Improve Your Cholesterol Profile With The Right Nutrition

Cholesterol is a specific form of fat molecule that has a variety of activities! It aids in the formation of cell structures, the production of hormones (such as testosterone, oestrogen, and cortisol), the production of vitamin D when exposed to sunlight, wound healing after surgery (which is why you may have heard that our LDL levels rise after surgery), infection fighting by mopping up free radicals at the infection site, and even the elimination of dangerous toxins, to name a few!

Making bile for the body, which is the digestive liquid that breaks down fat content in foods and aids in the absorption of fat-soluble vitamins (A,D,E, and K) from our diets and supplements, is one of its more well-known functions.

If you’re wondering why cholesterol has such a terrible reputation despite all of the good it provides for us, here’s why:

Excess LDL in the bloodstream can cause cholesterol-filled blockages in the arteries to form over time. Angina (chest pain caused by effort or stress), heart attacks, and most types of stroke are all caused by these obstructions. As a result, LDL is commonly referred to as “bad cholesterol.”

There are various factors that contribute to our LDL levels soaring, but a diet high in trans-fats and processed carbohydrates, paired with a sedentary lifestyle, is the primary cause.

As a result, concentrating on our nutrition and making small lifestyle modifications can help us get back into a healthy range.

There are four essential points to remember:

# 1 Get More Protein

In a 12-week research, eating 54 gms of whey protein per day lowered total and LDL cholesterol levels in overweight persons!

Keep in mind, however, that this could be due to the weight-loss benefits of consuming enough protein rather than being a direct effect of doing so.

Whey protein has been found to be effective at moderating diabetic people’s blood sugar levels, which indirectly helps lower their cholesterol.

People with diabetes would also benefit from supplementing with whey protein because they are more likely to have unhealthy levels of LDL than those who aren’t diabetic; whey protein has been found to be effective at moderating diabetic people’s blood sugar levels, which indirectly helps lower their cholesterol.

But a sincere request to not self prescribe supplements. It can prove to be detrimental to your health. Consult an expert nutritionist for the best result.

Although the exact mechanism by which protein lowers cholesterol is unknown at this time, the fact remains that it does. This alone makes it critical for those aiming to lower their cholesterol levels to consume enough protein on a daily basis, ideally 0.8 to 1.2 gms per kg of body weight.

# 2 Add more “Good Fats” to your diet

Artificial trans-fats, sometimes known as “bad fats,” are found in a variety of processed meals, as well as when refined vegetable oils are heated beyond their resistance point, like in most fast and fried food.

Because even little amounts of trans-fats can pile up, it’s better to avoid processed goods that claim “partially hydrogenated oils” as a component, and cook with oils that have a high resistance point.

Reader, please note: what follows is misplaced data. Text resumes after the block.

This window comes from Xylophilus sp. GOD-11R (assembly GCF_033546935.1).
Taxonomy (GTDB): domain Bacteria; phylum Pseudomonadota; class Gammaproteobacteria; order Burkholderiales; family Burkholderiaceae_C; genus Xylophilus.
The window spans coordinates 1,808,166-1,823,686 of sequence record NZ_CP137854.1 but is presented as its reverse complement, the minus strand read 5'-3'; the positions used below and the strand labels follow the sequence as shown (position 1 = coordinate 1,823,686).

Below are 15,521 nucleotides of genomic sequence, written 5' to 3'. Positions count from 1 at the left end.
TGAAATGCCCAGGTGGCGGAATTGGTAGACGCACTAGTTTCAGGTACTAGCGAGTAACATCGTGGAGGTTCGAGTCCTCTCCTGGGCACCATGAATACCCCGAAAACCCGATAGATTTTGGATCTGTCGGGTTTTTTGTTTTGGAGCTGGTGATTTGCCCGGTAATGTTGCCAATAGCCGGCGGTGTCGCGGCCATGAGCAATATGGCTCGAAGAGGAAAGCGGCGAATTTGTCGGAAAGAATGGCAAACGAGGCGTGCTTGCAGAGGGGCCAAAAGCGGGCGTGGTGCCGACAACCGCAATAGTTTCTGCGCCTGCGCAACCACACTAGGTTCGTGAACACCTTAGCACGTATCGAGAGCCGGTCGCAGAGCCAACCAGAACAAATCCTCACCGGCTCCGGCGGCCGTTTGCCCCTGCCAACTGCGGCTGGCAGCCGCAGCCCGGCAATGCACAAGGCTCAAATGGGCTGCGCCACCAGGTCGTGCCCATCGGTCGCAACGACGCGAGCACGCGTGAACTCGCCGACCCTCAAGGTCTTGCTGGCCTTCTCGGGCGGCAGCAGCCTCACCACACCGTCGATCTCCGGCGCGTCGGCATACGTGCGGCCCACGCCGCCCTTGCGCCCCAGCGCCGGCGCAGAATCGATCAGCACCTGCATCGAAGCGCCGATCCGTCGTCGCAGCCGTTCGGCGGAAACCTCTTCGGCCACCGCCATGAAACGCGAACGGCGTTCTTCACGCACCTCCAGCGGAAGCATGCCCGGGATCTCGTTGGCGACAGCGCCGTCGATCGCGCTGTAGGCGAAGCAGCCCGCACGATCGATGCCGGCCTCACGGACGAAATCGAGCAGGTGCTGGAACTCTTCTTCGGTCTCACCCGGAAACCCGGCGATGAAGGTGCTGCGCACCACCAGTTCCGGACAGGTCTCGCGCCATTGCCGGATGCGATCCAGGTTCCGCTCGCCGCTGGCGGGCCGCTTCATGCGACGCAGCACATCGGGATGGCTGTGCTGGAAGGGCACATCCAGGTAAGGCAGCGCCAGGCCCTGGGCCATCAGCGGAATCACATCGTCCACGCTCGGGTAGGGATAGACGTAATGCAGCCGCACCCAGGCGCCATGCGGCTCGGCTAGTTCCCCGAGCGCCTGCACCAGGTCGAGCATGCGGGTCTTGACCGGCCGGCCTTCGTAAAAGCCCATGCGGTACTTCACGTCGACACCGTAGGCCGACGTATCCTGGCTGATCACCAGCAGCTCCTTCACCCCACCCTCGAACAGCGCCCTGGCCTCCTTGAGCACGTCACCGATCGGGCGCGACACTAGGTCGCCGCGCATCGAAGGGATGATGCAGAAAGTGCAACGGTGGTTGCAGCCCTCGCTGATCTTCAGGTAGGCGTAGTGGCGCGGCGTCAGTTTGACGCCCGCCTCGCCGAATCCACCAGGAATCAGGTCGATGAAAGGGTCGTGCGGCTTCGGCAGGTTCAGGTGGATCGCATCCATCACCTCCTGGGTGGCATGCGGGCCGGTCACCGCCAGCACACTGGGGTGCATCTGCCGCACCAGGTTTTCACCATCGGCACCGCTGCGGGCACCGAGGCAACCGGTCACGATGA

Instead, you might eat omega-3 fatty acid-rich fish (such as salmon, trout, and mackerel) and walnuts, which are high in minerals and healthful fats. In fact, a study found that consuming walnuts lowers LDL levels considerably. A handful a day could be a terrific way to get started on a healthier lifestyle!

# 3 Consume Fiber Rich Foods

LDL is known to be used in the production of bile for our bodies. Eating high-fiber foods causes the body to produce more bile, which causes it to use more LDL from the bloodstream, reducing its level.

This occurs because when we eat foods high in soluble fibre, the soluble fibre travels to our digestive tract and creates a thick gel around it, effectively trapping its contents. Because the bile in the digestive system can no longer be reabsorbed by the remainder of the body for subsequent use, new bile must be generated using LDL from the blood.

Beta-glucan, a soluble fibre contained in oats, has been shown to help decrease cholesterol levels. In just 4 weeks, a daily intake of 3 gms of beta-glucan can lower total and LDL cholesterol levels in the blood by 5–10%!

One cup of oats contains around 3 gms of beta-glucan. It’s also a good idea to include other sources of soluble fibre in your diet, since this will provide you with additional advantages as well as help you minimise carbohydrate calories.

Pectin from fruits and vegetables, psyllium (isabgol) from numerous seeds, and guar gum from a lot of beans and seeds are all sources of soluble fibre that have been demonstrated to lower LDL.

Whole grains, seeds, notably fenugreek seeds, legumes, fruits, and vegetables are also high in fibre. If you opt to use a fibre supplement, increase the amount gradually to minimise gas and bloating.

When you look at these improvements, they’re actually just small steps, but each one can go a long way toward helping you achieve a healthier lifestyle, especially when combined with the others. All that is required is to begin moving in the right direction.

Ryan Fernando is an Award-winning celebrity Sports Nutritionist with 2GUINNESS world record and 2 Olympic medals under his belt. His client list include Olympic wrestler Sushil Kumar, cricketer Shikhar Dhawan & bollywood superstars Aamir Khan & Abhishek Bachchan. He is CEO & Chief Nutritionist at QUA Nutrition Signature Clinics.

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